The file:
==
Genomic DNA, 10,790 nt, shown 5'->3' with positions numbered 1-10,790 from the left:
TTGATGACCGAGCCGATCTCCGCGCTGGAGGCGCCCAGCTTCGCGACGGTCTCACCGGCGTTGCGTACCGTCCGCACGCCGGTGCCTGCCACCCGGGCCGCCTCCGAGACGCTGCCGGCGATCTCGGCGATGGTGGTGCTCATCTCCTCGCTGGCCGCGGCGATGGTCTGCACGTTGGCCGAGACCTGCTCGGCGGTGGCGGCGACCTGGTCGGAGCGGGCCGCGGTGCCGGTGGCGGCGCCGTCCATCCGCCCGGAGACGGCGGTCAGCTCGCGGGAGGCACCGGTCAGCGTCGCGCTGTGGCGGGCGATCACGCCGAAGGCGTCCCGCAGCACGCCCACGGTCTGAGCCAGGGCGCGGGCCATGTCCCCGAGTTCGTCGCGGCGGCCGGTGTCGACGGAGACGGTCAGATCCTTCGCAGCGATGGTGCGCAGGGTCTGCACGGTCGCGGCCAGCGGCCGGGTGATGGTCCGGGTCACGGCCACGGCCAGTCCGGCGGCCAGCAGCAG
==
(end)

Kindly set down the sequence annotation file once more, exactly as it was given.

Genomic DNA, 10,790 nt, shown 5'->3' with positions numbered 1-10,790 from the left:
TTGATGACCGAGCCGATCTCCGCGCTGGAGGCGCCCAGCTTCGCGACGGTCTCACCGGCGTTGCGTACCGTCCGCACGCCGGTGCCTGCCACCCGGGCCGCCTCCGAGACGCTGCCGGCGATCTCGGCGATGGTGGTGCTCATCTCCTCGCTGGCCGCGGCGATGGTCTGCACGTTGGCCGAGACCTGCTCGGCGGTGGCGGCGACCTGGTCGGAGCGGGCCGCGGTGCCGGTGGCGGCGCCGTCCATCCGCCCGGAGACGGCGGTCAGCTCGCGGGAGGCACCGGTCAGCGTCGCGCTGTGGCGGGCGATCACGCCGAAGGCGTCCCGCAGCACGCCCACGGTCTGAGCCAGGGCGCGGGCCATGTCCCCGAGTTCGTCGCGGCGGCCGGTGTCGACGGAGACGGTCAGATCCTTCGCAGCGATGGTGCGCAGGGTCTGCACGGTCGCGGCCAGCGGCCGGGTGATGGTCCGGGTCACGGCCACGGCCAGTCCGGCGGCCAGCAGCAG